“We began telling others in our community about Way to Grow the same way our neighbor had shared the word about the organization with us. It is such a great program, and our community needs it. It is so important especially in the inner city where schools are challenging for English language learners who don’t understand the system, how it works, or that our children need supplemental learning because what they learn in the classroom isn’t enough. Way to Grow helps families and immigrant communities new to the school system and brings them up. Having Shany in our home was a huge plus.”

In January 2017, Hassan and Asha moved from Minneapolis to a home in Bloomington, outside of Way to Grow’s current service area. According to Hassan, the family had two main criteria when finding a new home: having a high quality school district, and the overall safety of the community. Though Hassan and Asha miss the connections they made at Way to Grow, they could not be happier to have a place for their children to call their own.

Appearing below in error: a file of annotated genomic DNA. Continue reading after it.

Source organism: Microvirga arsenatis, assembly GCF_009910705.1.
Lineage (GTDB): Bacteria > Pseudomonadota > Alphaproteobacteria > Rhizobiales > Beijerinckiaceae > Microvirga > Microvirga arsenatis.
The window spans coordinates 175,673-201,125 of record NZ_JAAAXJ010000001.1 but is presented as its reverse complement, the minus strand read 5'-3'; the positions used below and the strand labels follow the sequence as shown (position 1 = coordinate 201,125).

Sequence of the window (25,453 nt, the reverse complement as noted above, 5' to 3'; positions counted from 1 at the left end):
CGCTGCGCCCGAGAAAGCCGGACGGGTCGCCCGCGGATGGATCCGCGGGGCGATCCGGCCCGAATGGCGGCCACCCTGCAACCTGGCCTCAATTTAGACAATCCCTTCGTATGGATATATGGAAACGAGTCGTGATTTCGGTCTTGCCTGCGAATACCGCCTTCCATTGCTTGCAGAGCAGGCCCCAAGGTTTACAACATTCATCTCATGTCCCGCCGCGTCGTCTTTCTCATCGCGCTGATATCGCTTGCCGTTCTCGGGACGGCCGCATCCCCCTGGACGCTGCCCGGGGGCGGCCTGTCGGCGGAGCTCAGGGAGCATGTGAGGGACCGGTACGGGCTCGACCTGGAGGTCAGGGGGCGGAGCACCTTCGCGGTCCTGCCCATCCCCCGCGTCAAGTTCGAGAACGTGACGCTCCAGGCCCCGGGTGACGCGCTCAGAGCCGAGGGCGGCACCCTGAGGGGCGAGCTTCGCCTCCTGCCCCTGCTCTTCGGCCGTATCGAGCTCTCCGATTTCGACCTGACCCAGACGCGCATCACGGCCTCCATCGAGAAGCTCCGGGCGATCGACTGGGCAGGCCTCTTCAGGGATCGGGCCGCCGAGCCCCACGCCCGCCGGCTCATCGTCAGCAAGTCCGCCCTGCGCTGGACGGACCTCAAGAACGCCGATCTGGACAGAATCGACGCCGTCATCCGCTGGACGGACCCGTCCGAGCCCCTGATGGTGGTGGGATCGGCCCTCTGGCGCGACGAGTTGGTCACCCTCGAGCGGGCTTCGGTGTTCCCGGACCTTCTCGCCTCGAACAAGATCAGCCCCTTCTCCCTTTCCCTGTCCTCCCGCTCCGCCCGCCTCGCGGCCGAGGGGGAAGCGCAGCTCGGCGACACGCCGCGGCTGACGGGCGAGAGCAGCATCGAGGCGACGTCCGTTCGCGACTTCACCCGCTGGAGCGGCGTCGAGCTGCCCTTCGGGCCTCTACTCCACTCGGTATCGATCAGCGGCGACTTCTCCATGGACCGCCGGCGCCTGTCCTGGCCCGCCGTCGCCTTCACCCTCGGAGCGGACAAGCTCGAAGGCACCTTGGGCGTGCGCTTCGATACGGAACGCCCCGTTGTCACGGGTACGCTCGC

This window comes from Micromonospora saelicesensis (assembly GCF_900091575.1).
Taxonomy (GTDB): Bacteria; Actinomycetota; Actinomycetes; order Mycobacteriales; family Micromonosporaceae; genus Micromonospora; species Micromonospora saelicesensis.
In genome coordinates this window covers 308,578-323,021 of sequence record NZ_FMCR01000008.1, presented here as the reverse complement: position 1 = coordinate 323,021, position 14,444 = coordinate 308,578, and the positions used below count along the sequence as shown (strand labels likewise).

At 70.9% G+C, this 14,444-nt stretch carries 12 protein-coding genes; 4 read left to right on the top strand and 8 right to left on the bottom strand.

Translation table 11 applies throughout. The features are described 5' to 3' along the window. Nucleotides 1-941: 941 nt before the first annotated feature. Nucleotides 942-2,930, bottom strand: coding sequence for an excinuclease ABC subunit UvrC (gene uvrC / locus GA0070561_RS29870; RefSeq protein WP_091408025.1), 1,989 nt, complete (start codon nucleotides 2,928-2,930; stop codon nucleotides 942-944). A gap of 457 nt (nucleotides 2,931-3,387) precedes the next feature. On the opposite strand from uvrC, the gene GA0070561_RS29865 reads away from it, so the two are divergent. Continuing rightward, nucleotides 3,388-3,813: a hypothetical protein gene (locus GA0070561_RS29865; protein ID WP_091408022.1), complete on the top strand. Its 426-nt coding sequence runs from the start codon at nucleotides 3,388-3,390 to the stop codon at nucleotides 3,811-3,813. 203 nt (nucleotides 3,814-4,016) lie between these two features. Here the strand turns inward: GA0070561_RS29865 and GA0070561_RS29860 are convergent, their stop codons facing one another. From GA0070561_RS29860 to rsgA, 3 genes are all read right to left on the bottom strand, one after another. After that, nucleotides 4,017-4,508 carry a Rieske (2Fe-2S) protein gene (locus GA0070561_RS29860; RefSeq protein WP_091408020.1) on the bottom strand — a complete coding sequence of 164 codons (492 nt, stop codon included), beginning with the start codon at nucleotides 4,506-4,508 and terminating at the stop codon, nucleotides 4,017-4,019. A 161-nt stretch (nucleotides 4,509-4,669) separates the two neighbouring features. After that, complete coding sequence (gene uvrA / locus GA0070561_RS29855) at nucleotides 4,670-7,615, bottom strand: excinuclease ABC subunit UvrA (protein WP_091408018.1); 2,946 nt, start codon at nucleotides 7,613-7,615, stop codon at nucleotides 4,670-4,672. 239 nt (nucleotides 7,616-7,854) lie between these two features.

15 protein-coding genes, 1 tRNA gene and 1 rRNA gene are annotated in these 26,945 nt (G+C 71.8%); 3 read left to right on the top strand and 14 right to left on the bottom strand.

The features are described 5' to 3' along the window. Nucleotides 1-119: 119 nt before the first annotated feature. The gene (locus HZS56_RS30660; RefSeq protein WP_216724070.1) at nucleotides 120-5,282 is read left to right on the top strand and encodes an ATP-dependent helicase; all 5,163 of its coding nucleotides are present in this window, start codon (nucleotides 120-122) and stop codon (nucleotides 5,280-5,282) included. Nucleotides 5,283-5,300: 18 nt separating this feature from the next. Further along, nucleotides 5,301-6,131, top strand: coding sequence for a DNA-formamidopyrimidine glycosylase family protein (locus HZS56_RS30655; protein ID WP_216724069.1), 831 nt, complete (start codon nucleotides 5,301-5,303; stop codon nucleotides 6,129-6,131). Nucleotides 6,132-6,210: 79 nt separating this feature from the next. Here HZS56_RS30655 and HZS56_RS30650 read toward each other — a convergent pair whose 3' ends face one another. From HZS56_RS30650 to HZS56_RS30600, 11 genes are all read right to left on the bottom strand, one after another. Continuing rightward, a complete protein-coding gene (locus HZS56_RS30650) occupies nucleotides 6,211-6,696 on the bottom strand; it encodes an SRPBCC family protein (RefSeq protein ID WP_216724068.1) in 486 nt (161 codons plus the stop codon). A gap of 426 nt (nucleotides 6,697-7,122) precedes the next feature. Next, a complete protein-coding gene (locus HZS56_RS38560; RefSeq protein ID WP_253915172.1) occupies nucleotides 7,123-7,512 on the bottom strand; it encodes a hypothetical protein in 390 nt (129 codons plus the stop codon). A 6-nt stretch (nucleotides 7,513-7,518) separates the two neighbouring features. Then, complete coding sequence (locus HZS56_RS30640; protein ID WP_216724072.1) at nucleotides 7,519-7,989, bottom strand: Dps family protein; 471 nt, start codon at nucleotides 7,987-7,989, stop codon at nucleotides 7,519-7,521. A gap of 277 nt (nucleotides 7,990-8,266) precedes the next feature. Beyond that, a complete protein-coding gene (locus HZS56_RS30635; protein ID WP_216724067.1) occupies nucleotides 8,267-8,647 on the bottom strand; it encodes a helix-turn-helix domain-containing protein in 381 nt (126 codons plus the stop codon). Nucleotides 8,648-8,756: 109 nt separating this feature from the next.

Seeking Preschool Literacy Tutors

Seeking Preschool Literacy Tutors 500 334 Ivy Marsnik

If you are passionate about education and early childhood education, join us at Way to Grow! You can make a difference in the lives of young children by becoming a Minnesota Reading Corps Preschool Literacy Tutor. Tutors will work with our students in small groups and one-on-one using specific interventions developed by educational experts to develop early literacy skills. Previous experience working with children is not a requirement – Minnesota Reading Corps and Way to Grow will provide all the training you will need in addition to ongoing coaching support throughout your 11-month term of service.